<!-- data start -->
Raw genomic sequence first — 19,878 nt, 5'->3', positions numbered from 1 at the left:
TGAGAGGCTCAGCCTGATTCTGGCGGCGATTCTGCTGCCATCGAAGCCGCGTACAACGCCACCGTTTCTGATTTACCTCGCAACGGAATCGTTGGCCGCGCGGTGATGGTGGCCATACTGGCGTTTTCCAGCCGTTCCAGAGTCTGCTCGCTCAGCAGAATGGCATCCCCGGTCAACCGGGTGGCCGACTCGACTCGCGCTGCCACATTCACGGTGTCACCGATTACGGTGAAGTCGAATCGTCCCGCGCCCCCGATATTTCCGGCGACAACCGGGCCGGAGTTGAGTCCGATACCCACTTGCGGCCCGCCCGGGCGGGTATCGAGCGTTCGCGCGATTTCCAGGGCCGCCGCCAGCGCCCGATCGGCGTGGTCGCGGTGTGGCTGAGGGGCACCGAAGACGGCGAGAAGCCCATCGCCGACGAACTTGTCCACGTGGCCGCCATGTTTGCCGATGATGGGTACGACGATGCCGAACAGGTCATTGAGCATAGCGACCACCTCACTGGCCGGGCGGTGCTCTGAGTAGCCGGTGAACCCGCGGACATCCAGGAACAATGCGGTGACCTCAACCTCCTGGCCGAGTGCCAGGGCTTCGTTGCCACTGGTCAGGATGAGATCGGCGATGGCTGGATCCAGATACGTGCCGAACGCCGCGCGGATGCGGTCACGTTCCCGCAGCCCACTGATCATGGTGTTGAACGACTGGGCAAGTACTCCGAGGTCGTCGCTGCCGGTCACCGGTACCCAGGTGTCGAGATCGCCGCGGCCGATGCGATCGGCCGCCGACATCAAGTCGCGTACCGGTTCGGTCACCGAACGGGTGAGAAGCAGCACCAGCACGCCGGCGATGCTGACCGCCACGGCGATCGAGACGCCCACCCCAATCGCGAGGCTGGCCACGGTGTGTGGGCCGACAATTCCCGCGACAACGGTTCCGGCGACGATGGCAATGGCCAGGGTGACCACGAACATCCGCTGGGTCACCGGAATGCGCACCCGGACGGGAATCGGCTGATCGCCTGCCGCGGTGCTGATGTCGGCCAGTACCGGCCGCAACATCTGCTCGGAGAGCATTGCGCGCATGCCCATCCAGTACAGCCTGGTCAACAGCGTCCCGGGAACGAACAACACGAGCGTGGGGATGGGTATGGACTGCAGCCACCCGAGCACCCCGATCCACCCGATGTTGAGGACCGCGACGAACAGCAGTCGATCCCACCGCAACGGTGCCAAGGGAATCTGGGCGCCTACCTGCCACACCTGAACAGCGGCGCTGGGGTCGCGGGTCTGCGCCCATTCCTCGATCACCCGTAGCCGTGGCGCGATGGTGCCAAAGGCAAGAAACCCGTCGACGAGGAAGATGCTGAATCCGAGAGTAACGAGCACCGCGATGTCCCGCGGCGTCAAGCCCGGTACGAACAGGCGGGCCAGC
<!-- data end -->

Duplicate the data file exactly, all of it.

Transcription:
Raw genomic sequence first — 19,878 nt, 5'->3', positions numbered from 1 at the left:
TGAGAGGCTCAGCCTGATTCTGGCGGCGATTCTGCTGCCATCGAAGCCGCGTACAACGCCACCGTTTCTGATTTACCTCGCAACGGAATCGTTGGCCGCGCGGTGATGGTGGCCATACTGGCGTTTTCCAGCCGTTCCAGAGTCTGCTCGCTCAGCAGAATGGCATCCCCGGTCAACCGGGTGGCCGACTCGACTCGCGCTGCCACATTCACGGTGTCACCGATTACGGTGAAGTCGAATCGTCCCGCGCCCCCGATATTTCCGGCGACAACCGGGCCGGAGTTGAGTCCGATACCCACTTGCGGCCCGCCCGGGCGGGTATCGAGCGTTCGCGCGATTTCCAGGGCCGCCGCCAGCGCCCGATCGGCGTGGTCGCGGTGTGGCTGAGGGGCACCGAAGACGGCGAGAAGCCCATCGCCGACGAACTTGTCCACGTGGCCGCCATGTTTGCCGATGATGGGTACGACGATGCCGAACAGGTCATTGAGCATAGCGACCACCTCACTGGCCGGGCGGTGCTCTGAGTAGCCGGTGAACCCGCGGACATCCAGGAACAATGCGGTGACCTCAACCTCCTGGCCGAGTGCCAGGGCTTCGTTGCCACTGGTCAGGATGAGATCGGCGATGGCTGGATCCAGATACGTGCCGAACGCCGCGCGGATGCGGTCACGTTCCCGCAGCCCACTGATCATGGTGTTGAACGACTGGGCAAGTACTCCGAGGTCGTCGCTGCCGGTCACCGGTACCCAGGTGTCGAGATCGCCGCGGCCGATGCGATCGGCCGCCGACATCAAGTCGCGTACCGGTTCGGTCACCGAACGGGTGAGAAGCAGCACCAGCACGCCGGCGATGCTGACCGCCACGGCGATCGAGACGCCCACCCCAATCGCGAGGCTGGCCACGGTGTGTGGGCCGACAATTCCCGCGACAACGGTTCCGGCGACGATGGCAATGGCCAGGGTGACCACGAACATCCGCTGGGTCACCGGAATGCGCACCCGGACGGGAATCGGCTGATCGCCTGCCGCGGTGCTGATGTCGGCCAGTACCGGCCGCAACATCTGCTCGGAGAGCATTGCGCGCATGCCCATCCAGTACAGCCTGGTCAACAGCGTCCCGGGAACGAACAACACGAGCGTGGGGATGGGTATGGACTGCAGCCACCCGAGCACCCCGATCCACCCGATGTTGAGGACCGCGACGAACAGCAGTCGATCCCACCGCAACGGTGCCAAGGGAATCTGGGCGCCTACCTGCCACACCTGAACAGCGGCGCTGGGGTCGCGGGTCTGCGCCCATTCCTCGATCACCCGTAGCCGTGGCGCGATGGTGCCAAAGGCAAGAAACCCGTCGACGAGGAAGATGCTGAATCCGAGAGTAACGAGCACCGCGATGTCCCGCGGCGTCAAGCCCGGTACGAACAGGCGGGCCAGC